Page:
Over time, the evident changes in the students' performances eased the pressure on the teacher. The children became clearer about the direction of their studies. They learned that there is no single authority when it comes to knowledge, that they could even learn from the elderly people in their communities; that they could try to figure out their own strengths and weaknesses and those of others.
In this method of learning, students take centre stage, under a teacher's guidance. It's a sort of decentralisation of the classroom.
What really gives her satisfaction is when former students of hers come back with stories of how they are doing in their new school.
"I know how to plan my studies," said Pornpipat Vahappala, 12, now a Mathayom 1 student at Sri Ayutthaya Secondary School. I can synthesise and analyse information. Best of all, I know how to search for knowledge by myself."
How exactly does Siriporn go about her daily teaching routine?
The weekly schedule of this Prathom 3 class is written down on a small piece of paper pasted next to her table. It is not broken down into individual subjects. Rather, the whole week is divided into chunks under the generic label of wicha buranakarn — an "integrated" class which covers subjects from Thai to social and natural sciences, arithmetic, art, physical education and ethics.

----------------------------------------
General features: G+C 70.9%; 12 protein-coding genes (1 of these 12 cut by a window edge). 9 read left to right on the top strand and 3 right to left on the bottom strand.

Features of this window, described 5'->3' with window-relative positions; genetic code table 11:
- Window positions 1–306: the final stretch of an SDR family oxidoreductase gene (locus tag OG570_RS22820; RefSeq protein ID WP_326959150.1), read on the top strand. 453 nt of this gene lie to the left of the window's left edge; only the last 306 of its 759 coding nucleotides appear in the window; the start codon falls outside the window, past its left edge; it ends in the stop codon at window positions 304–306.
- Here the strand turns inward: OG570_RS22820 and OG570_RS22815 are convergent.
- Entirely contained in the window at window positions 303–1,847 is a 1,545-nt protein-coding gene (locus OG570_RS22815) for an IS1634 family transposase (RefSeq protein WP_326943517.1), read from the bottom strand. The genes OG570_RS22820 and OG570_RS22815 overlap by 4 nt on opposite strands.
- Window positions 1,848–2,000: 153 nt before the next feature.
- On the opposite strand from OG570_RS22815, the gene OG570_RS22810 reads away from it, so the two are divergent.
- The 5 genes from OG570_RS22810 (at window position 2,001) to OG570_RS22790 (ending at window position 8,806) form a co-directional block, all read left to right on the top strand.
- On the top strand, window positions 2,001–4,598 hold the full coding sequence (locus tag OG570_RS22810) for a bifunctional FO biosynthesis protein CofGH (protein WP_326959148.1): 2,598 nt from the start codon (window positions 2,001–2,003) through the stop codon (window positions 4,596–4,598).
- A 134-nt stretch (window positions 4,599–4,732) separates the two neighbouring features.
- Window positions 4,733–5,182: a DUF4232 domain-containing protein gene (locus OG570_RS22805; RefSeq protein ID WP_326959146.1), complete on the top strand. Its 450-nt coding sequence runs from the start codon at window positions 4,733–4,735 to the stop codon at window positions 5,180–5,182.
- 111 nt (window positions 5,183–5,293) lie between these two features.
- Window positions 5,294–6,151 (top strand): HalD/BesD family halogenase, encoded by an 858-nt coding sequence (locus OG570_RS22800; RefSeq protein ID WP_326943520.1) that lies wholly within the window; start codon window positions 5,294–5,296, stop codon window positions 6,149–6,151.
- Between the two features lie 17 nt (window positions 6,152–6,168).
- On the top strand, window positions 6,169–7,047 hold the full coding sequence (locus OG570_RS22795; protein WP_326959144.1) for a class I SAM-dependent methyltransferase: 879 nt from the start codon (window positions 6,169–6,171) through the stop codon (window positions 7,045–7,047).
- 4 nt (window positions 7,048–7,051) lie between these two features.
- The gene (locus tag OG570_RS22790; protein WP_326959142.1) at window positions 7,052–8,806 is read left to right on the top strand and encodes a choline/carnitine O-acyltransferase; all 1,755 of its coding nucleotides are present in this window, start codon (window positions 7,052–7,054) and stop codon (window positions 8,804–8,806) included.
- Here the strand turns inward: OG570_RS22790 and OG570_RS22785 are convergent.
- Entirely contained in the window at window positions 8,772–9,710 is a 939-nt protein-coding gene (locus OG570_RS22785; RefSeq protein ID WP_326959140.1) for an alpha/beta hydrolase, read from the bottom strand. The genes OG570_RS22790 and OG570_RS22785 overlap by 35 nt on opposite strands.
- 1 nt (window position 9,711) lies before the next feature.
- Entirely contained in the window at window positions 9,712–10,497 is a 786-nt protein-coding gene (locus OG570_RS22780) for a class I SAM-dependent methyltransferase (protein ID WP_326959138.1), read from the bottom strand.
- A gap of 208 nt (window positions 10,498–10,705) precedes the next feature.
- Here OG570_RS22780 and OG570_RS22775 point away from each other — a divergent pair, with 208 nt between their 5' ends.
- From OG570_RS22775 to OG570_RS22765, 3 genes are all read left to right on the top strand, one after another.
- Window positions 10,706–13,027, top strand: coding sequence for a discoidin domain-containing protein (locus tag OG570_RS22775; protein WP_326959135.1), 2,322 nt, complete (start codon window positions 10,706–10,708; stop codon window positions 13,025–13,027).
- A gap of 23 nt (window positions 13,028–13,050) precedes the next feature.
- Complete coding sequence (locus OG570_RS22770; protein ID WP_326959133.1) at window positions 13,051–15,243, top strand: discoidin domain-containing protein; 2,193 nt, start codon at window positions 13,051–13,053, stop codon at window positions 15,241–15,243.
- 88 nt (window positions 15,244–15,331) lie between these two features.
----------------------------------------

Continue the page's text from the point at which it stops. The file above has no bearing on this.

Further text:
Each week is an exploration of new territory, with Siriporn acting as back-seat navigator. On the first day, students have a brainstorming period to decide on the topics they're interested in. Then each one will follow up on specific aspects of the subject.
When the students were new to this approach Siriporn had to do a lot of the groundwork. She cajoled them, showed them how to search for information, how to write information up. Consulting with parents is also part of the process.
Writing a research report might seem a bit daunting for a nine-year-old. Yet Siriporn's charges appear to enjoy interviewing people, flipping through newspaper clippings and writing about what they find. Their reports even include bibliographies, a description of the criteria the writers feel are appropriate for grading their worth, a set of questions to test readers, as well as a set of recommendations from their classmates.